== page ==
Amen. But that is not what we hear today.
Instead, today we get Douglas Wilson, urging me precisely to this, “caution,” because of my joining faithful men, and because a refusal to compromise may alienate some fancied constituency.
Douglas says he’s afraid I am in theonomic mission drift. Theonomy’s mission is God’s law in the land. God’s law does not allow murdering babies, not one, and certainly not 90 percent. American Vision’s mission is “To restore America to its biblical foundations.” We have never drifted from this, and won’t. We preach to Christians who are ethically adrift in compromise, even when they think they’re not, and try to teach them radical faithfulness to God’s law.
Like King Asa, we don’t always succeed fully in reaching the high places, but also like him, we would not sign a compromise saying it is legal to sacrifice children in the high places as long as the murderers would agree to do so only after 12pm on Sundays. Failure to achieve one’s goals may leave some damage, but compromise ensures it. Failure is out of one’s control. Compromise gives consent. Asa did not give consent.
Douglas thinks my uncompromising stand will land me “between two stools.”
What? I had a stool?
People, I’m not here to get a stool. I’m here to kick them over. Too many big talkers have been sitting on stools for too long anyway.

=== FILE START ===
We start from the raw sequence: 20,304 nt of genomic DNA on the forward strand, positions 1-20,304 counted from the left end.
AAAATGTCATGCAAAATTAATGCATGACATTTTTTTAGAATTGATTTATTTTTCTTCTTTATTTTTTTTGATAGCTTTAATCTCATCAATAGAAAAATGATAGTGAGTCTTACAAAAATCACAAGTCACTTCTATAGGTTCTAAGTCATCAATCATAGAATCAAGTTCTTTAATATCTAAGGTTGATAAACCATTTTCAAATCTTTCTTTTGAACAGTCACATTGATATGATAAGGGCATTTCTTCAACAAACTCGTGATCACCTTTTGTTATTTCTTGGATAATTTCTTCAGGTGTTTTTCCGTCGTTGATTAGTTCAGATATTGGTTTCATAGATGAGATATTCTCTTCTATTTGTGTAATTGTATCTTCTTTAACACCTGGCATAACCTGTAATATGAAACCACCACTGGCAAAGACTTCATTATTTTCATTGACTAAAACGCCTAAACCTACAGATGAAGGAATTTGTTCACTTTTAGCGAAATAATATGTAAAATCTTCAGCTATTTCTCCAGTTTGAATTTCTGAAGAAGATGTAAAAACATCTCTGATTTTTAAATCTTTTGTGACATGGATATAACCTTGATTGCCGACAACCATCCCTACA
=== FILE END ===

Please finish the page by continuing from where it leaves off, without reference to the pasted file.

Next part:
I’m not here to please a constituency. I’m here to turn over the tables of the Christian moneychangers and, on this issue, to take a whip to the Christian accomplices of codified murder. Is this not what all Christ’s disciples should want? We need more preachers who see this.
The bold preacher I kept quoting above is the kind we need today. He was not cautious, not compromising, not incrementalist, and not a “careful man.” Root and branch, he said. “Axe to the Root,” you might say. We need more who preach this way today. And if you do not already know or have not realized it, every one of those quotations above came from a preacher named Douglas Wilson.
Every italicized word above came from Douglas Wilson from five years ago. In 2012, he was making demands on his governor and state legislators to reject, without compromise, in total and not in part, the federal mandates of Obamacare. Reject it in total, nullify, and resist the federal government. To do anything less was cowardice, immoral, and criminal.
I agree with Douglas Wilson ’12. But resisting Obamacare was a completely safe issue for a conservative constituency. It’s easy to be faithful man and not careful man then. But here we are now in ’17 and the issue is not a safe issue. It’s a divisive one. Being faithful and not careful means real risk, not just rhetoric. When we ask him to join us in calling his governor and legislators to the same standard for abortion in his state, he instead backs legislation for a “mild improvement,” in part, with great compromise, while maintaining 95 percent of abortion-murders as legal.
When the issue was safe for the constituency, we were boldly urged to faithfulness not caution; when it’s divisive, I am suddenly urged to caution. That’s not smashmouth; that’s mushmouth.
The standard here is not political. It is ethical. A bearer of theonomic ethics does not stand with his finger to the wind trying to gauge a constituency to determine what degree of murder he must legally tolerate. He doesn’t tolerate any, and he says so.
You put your name on murder, and you own murder, no matter what you label it.